The term 'Russian Pole' is one that is used a lot as you trawl through the archives of the Dalkeith Advertiser, I remember the first time I saw and thinking what a strange handle, and as it turns out inaccurate one. Everbody born in Newtongrange of a certain age probably knows at least one person of Polish descendency, I am no different. What I did not realise was that most of the Poles moved to this area circa WW2, the previous immigrants were in fact Lithuanians and possibly the odd Latvian and Ukranian. Poland around the turn of the 20th century did not exist as an independent country and was under the rule of the Russian Czar.
To understand the high number of Lithuanians in Newtongrange you have to look at the history of the Lothian Coal Company, the company exported coal to the Baltic nations via coal ships from Leith, at this time Newtongrange was expanding rapidly due to the building of the Lady Victoria Pit, one of the deepest mines in Britain. The Lothian Coal Company needed huge amounts of labour and authorised the 'importation' of Lithuanians and Latvians to Newtongrange for mine work.
The individuals concerned were told they would be given passage to America in return for work, however the ships pulled into Leith docks and the human cargo unloaded. These poor people had no real knowledge of where they were, none could speak English ,let alone read or write in it. They were offered a house and a job 'doon the pit' , under the circumstances most readily accepted and moved to Newtongrange in their hundreds by the start of the Great War. Many more also went to Bellshill in Lanarkshire and to Ayrshire to work in the pits.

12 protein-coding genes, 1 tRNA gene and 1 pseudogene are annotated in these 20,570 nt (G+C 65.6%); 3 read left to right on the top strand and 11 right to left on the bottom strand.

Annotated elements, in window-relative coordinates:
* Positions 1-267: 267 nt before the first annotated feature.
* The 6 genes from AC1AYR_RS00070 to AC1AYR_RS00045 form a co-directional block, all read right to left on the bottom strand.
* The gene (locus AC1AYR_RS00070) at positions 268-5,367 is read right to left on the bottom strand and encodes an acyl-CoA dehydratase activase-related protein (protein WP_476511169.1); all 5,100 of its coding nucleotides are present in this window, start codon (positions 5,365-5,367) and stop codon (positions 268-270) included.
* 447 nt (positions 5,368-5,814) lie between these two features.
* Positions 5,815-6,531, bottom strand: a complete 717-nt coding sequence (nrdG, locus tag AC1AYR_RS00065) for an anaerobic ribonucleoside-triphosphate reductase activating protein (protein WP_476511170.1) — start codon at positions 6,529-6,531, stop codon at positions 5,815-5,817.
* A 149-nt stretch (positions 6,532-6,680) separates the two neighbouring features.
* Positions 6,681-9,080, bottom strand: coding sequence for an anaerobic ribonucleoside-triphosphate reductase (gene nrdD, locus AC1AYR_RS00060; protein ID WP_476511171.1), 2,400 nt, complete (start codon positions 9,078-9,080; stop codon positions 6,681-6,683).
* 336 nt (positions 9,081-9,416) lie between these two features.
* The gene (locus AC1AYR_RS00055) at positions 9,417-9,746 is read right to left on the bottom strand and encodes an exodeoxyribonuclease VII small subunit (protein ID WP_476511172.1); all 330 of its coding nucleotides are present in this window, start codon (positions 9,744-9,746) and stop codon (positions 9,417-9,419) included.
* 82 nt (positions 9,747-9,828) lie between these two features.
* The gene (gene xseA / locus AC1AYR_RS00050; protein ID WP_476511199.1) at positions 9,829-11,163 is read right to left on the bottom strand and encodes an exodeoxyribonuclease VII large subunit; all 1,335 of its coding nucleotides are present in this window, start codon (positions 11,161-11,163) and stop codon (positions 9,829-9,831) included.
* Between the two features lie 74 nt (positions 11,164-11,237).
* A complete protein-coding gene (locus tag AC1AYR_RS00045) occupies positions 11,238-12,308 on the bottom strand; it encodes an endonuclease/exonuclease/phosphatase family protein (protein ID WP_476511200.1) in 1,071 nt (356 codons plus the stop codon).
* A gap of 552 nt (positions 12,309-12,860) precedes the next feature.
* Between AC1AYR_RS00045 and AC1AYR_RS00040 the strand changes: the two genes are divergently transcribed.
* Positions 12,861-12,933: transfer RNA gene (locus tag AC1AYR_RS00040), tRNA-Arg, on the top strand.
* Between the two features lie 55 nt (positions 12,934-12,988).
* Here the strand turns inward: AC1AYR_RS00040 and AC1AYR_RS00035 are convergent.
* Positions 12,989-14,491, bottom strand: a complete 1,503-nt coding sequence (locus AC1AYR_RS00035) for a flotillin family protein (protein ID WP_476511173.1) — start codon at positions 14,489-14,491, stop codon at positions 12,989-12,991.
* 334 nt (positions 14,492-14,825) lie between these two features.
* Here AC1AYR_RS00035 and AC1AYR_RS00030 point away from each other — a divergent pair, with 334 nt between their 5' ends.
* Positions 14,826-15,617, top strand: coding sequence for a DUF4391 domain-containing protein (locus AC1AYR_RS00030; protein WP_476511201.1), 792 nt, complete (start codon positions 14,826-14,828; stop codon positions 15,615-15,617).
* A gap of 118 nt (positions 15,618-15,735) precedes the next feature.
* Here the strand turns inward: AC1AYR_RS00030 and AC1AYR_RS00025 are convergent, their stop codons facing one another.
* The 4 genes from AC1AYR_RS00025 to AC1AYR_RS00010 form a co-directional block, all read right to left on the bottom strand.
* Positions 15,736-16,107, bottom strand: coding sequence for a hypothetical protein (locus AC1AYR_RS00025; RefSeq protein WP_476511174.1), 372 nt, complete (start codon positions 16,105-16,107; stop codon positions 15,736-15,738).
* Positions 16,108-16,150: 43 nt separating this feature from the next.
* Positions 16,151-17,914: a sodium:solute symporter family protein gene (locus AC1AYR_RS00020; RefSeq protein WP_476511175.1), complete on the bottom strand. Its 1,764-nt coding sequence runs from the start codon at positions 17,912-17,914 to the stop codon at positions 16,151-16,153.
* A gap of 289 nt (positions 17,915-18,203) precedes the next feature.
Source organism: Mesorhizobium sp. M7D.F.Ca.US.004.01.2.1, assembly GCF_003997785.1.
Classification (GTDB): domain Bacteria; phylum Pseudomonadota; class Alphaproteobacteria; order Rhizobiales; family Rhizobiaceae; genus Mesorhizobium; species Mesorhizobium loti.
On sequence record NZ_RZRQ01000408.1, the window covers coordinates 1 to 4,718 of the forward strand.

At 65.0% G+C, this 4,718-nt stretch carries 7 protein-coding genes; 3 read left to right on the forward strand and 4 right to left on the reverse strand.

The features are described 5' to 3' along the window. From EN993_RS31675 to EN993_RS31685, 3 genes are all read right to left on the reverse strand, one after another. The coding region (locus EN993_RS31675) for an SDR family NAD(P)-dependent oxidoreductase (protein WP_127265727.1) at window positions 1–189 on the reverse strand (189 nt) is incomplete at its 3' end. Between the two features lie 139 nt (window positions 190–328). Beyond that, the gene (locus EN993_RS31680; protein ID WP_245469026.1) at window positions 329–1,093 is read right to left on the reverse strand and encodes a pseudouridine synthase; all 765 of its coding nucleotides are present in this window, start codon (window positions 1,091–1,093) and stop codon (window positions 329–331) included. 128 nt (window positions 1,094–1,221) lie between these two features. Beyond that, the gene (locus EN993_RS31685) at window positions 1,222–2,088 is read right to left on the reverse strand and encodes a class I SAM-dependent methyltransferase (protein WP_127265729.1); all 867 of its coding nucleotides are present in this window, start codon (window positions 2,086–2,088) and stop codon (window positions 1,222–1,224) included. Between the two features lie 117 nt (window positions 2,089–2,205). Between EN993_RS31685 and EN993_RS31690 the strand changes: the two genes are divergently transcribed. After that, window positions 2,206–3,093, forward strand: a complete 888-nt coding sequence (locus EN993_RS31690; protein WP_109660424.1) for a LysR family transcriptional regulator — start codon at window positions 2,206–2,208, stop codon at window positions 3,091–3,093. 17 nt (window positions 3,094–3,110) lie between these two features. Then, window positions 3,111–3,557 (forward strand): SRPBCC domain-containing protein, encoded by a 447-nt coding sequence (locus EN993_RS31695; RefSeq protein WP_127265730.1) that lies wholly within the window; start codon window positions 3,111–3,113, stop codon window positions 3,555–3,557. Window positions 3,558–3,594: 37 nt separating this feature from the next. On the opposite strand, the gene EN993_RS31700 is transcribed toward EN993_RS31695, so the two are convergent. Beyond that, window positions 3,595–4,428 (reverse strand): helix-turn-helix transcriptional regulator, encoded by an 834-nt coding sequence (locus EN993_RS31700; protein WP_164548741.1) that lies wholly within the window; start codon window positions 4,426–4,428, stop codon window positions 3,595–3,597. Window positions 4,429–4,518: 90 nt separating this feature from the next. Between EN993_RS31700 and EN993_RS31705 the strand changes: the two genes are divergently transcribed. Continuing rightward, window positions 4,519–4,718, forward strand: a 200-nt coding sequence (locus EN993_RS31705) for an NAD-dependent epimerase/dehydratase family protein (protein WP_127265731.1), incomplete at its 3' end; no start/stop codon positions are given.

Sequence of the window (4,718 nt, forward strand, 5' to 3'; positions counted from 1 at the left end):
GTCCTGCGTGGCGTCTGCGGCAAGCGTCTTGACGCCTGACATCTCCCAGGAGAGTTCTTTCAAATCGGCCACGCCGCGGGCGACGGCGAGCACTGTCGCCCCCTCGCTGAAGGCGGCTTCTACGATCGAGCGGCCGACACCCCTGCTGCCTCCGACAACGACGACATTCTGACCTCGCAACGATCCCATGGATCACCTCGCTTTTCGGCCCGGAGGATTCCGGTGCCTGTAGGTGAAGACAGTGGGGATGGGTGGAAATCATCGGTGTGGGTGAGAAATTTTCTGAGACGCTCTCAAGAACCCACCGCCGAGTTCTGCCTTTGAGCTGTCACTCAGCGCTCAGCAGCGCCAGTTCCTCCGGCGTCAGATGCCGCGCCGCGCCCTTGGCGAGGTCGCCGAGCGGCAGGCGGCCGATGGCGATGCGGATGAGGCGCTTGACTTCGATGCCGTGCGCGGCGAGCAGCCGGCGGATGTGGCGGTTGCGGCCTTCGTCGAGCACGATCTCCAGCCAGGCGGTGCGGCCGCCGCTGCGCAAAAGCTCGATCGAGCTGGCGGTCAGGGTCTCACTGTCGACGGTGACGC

The Census of 1901 states that some 3456 foreigners in Midlothian, a large percentage of them being 'Russians', in Lanarkshire the number was even greater at 13,438.Initially most kept their proper names, but a gradual process of Anglicisation took place and names like Smith, Brown and Millar fell into common use, also Scots names like Campbell became Campbellski, through time the 'ski' suffix disappeared and so in essence did the Lithuanian.
In 1915 large numbers of 'Russian Poles' volunteered to join Macrae's battalion of the Royal Scots, it appears that despite their offer of service they were refused at this time due to their nationality. They were also required to register their staus as Aliens with the local police.
The following clippings appeared in the Dalkeith Advertiser.
It would seem that most of the Lithuanians entered the army post 1916, by 1917 an entente called the Anglo Russian Military Service Convention, had been agreed between Britain and her ally Russia whereby men of either country could be conscripted in the others' army. As a result in late 1917 huge numbers of Lithuanians and other nationalities were absorbed into the British Army as they were classified as Russian Citizens, many have their place of birth recorded as Suwalki, Russia.
Parts of the Suwalki region now lie in northeast Poland other parts in South West Lithuania
As agreed though not all the men entered service with British , they exercised their option to join the Russian forces on the continent and there are reports of large groups of men leaving Newtongrange by train to do just this.
A local historian Alex Mckinnon has found a number of references to Russian Poles on the poor register, as their husbands were away fighting in France,I cannot say conclusively how men from Newtongrange were away but suspect that it maybe around the 100 mark with UK forces with a further unknown amount with the Russian Army. In November 1917 our Russian ally was sent into turmoil by the Revolution,this had the effect of splitting the Russian Army in to the Reds and the Whites. The Whites allied to the British and others the Reds did not.
As a consequence the British began to remove large numbers of 'Russians' from combat units and transferred them to the Labour Corps , possibly as their allegiances were now deemed to be suspect.
Jouzas Sanalitis killed in action 3rd May, 1918 whilst serving with the KOSB.
By the end of the war four Lithuanians had died for their adopted country in the British Army. I believe that more may have died whilst serving with the Russians but cannot corroborate this at present, others simply returned to Lithuania at the end of the war and had their familes rejoin them there. Their fate is unknown.
You can see the men who served in the Nominal Roll or the Roll of Honour , however if you wish you can view them also by clicking here.